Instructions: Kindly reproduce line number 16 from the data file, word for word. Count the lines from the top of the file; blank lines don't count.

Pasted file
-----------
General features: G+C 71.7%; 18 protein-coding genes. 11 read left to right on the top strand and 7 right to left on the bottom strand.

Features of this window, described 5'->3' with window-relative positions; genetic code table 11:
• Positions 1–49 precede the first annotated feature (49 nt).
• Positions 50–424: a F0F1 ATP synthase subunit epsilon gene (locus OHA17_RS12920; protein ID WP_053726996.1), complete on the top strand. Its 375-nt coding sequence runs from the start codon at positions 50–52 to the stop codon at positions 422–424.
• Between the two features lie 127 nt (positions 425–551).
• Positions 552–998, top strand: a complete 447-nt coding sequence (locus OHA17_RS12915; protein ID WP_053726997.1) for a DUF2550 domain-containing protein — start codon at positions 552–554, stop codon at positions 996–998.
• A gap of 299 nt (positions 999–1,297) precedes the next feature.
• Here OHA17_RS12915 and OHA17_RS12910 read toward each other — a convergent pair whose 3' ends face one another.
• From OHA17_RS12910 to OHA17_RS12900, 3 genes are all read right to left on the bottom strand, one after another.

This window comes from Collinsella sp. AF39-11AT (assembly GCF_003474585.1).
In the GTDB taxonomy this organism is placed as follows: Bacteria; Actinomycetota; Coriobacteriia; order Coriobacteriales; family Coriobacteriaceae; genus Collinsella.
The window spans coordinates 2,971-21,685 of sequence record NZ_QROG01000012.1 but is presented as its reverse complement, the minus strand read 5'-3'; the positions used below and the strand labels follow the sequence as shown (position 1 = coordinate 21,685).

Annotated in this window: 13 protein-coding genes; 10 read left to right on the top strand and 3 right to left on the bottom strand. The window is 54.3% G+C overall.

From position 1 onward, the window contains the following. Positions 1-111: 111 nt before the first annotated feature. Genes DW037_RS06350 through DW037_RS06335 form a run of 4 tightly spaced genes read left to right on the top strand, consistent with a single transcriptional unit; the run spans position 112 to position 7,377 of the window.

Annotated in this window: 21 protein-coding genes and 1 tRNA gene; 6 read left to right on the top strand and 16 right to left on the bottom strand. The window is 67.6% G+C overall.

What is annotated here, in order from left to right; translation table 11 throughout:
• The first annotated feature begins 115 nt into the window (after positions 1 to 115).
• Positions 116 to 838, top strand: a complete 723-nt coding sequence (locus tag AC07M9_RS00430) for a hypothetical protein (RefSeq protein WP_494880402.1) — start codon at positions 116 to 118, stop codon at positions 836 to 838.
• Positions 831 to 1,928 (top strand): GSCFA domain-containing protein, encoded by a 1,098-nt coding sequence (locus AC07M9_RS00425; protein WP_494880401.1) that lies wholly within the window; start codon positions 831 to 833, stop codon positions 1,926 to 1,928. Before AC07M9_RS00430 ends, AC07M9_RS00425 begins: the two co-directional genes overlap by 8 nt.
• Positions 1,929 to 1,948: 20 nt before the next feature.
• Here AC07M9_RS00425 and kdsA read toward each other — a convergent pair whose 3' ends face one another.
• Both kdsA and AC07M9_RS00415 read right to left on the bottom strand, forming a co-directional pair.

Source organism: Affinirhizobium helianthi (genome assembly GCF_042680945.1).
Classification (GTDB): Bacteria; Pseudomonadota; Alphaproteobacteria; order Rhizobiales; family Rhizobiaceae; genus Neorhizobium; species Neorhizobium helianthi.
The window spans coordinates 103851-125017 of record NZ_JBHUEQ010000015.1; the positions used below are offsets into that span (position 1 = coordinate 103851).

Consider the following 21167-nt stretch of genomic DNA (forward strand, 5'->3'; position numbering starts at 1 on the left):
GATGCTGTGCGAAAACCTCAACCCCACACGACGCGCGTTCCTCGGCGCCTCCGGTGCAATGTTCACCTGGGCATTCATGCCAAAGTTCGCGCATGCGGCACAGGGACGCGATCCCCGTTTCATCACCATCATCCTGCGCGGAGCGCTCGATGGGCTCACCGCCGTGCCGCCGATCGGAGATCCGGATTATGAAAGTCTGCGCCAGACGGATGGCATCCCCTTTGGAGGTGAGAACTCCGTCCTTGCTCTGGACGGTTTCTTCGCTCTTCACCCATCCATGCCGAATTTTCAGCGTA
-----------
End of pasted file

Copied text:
What is annotated here, in order from left to right; translation table 11 throughout: